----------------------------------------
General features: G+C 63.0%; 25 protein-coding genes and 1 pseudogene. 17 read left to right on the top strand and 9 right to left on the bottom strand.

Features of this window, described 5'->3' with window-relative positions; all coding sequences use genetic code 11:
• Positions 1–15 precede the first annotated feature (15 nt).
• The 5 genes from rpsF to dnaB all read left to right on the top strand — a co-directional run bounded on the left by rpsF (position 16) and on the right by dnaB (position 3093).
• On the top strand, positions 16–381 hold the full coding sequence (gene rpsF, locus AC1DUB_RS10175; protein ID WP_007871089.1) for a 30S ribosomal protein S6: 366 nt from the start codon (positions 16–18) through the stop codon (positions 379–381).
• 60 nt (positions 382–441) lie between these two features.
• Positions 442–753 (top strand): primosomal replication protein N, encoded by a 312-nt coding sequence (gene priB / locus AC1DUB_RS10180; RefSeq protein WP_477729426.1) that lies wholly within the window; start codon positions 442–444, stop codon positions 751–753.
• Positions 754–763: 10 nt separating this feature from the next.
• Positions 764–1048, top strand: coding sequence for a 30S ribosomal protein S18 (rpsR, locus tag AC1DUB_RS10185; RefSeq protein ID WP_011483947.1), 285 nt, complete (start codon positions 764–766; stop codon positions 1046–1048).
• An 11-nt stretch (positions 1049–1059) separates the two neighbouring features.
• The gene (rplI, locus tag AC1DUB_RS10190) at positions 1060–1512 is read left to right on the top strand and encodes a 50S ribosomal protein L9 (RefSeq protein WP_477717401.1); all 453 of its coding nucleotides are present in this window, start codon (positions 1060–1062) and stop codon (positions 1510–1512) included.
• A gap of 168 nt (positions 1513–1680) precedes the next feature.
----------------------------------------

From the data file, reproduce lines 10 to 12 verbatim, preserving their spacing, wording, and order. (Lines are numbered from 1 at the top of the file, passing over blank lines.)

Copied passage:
• An 11-nt stretch (positions 1049–1059) separates the two neighbouring features.
• The gene (rplI, locus tag AC1DUB_RS10190) at positions 1060–1512 is read left to right on the top strand and encodes a 50S ribosomal protein L9 (RefSeq protein WP_477717401.1); all 453 of its coding nucleotides are present in this window, start codon (positions 1060–1062) and stop codon (positions 1510–1512) included.
• A gap of 168 nt (positions 1513–1680) precedes the next feature.